An express repudiation of the contract may arise if the homeowner advises the principle builder that it does not have sufficient funding to make a payment claim. An implied termination may arise when the principle builder has failed to attend the site for an extended period despite persistent requests from the homeowner to progress with the work.

Termination based upon a specific cause of the contract is based upon a particular event arising. For example, the contract may provide that if the homeowner is unable to obtain finance within a specified time frame the builder has a right to terminate. Most contracts provide that if one of the parties becomes bankrupt, or enters into administration, the other party has a right to terminate.

Step 4 – Is termination by agreement feasible?

It is somewhat rare, but sometimes the parties to the contract acknowledge that the least risky and the most cost effective means of ending the contact may be for both parties to reach an agreement on how the contract is to be terminated.

Where a contract is terminated by agreement, the parties may agree upon such matters as:

  • Any outstanding amount owed to the builder.
  • Compensation for the cost to rectify defects.
  • Compensation for the loss associated with delay.
  • Novation of fencing, scaffolding, materials and sub-contracts to the new builder.
  • The provision of the certificates required by the certifier or council for the issue of an occupation certificate.

Another reason parties may reach an agreement to terminate is to remove the risk associated with wrongful termination. Wrongfully terminating the contract gives rise to a claim against the terminating party.

For example, if the builder wrongfully terminates, the homeowner may claim the cost associated with finding a new builder, the additional amount it will cost the new builder to complete the work, plus financing, interest and loss of rent for delay.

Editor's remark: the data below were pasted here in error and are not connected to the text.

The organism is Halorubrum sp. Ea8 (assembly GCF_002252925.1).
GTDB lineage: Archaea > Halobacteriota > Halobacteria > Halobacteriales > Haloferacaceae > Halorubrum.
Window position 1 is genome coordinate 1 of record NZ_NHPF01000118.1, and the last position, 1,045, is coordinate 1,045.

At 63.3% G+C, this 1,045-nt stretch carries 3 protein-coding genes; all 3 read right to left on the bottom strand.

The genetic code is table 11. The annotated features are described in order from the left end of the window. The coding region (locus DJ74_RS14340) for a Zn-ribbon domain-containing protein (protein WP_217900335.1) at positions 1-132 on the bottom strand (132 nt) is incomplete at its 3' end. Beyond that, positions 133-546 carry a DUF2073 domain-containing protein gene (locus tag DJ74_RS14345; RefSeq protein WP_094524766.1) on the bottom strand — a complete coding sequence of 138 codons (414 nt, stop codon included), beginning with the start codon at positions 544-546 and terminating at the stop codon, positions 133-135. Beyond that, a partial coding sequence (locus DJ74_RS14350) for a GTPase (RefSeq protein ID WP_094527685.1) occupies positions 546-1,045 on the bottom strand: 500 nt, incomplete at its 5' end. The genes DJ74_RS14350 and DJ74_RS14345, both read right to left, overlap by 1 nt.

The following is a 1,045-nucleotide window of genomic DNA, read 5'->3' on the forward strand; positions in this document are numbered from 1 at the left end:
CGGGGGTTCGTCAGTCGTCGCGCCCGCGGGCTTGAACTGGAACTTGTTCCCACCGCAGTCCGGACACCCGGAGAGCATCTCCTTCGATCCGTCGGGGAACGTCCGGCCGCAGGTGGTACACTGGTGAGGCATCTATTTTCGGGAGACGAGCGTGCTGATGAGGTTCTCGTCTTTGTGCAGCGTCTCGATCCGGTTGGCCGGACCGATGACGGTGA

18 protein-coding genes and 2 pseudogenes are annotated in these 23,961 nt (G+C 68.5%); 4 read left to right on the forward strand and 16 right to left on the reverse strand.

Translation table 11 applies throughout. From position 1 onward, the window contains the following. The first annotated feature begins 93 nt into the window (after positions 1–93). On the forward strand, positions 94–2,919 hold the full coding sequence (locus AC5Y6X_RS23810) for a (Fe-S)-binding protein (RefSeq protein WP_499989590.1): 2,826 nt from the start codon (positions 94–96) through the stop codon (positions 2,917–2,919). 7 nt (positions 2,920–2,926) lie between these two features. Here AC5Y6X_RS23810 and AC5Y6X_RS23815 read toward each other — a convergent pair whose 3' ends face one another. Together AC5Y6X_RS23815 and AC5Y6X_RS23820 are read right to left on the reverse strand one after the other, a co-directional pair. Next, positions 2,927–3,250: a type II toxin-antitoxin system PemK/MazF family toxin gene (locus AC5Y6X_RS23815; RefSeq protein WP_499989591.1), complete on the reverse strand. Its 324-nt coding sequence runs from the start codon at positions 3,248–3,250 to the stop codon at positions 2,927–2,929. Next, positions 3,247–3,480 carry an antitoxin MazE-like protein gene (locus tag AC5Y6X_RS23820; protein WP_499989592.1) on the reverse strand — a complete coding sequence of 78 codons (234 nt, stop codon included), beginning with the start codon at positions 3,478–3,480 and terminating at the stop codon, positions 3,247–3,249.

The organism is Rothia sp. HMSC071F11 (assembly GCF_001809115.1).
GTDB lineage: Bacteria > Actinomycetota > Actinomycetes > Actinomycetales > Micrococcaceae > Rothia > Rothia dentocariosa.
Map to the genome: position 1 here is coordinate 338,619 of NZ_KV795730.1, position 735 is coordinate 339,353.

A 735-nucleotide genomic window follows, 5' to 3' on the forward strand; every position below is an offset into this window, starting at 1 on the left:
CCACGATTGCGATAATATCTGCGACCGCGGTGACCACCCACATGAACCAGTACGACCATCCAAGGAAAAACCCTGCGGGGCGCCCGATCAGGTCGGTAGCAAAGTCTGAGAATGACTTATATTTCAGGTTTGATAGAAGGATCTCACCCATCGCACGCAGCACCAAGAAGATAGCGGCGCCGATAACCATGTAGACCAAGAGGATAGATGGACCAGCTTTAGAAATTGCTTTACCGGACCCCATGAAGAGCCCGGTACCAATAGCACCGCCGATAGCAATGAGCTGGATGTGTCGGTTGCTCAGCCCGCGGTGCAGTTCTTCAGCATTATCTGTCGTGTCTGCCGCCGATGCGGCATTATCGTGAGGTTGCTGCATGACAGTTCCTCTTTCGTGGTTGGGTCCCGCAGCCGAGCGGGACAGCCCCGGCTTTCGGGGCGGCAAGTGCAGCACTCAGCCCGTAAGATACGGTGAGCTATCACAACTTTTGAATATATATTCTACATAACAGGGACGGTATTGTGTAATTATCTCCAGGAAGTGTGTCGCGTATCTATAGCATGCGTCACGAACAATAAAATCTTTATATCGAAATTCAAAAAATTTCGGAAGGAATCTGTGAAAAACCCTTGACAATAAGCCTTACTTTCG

If the homeowner wrongfully terminates, the builder may claim for loss of profit, the value of any intellectual property rights held by the builder, and may make a claim under the law of “quantum meruit” for the value of the work performed.

Alternatively, the motivation to terminate by agreement may arise if the commercial benefits of terminating the contract outweigh the legal risk that they will need to pay compensation for wrongful termination.

Terminating a building contract is a complicated and risky process and it is best to obtain advice from a construction lawyer as early in the process as possible. If you require assistance in relation to a building contract please do not hesitate to contact Williamson Lawyers to arrange a meeting.

The information provided in this article is general information only and should not be relied upon as legal advice or be used as a substitute for obtaining legal advice. The specific circumstances relating to you impact upon your legal rights and obligations and personal legal advice based upon your circumstances should be obtained. This area of law changes frequently and the law may have changed after the time this article was prepared, up-to-date legal advice should be obtained. Please do not hesitate to contact Williamson Lawyers if we may be of assistance.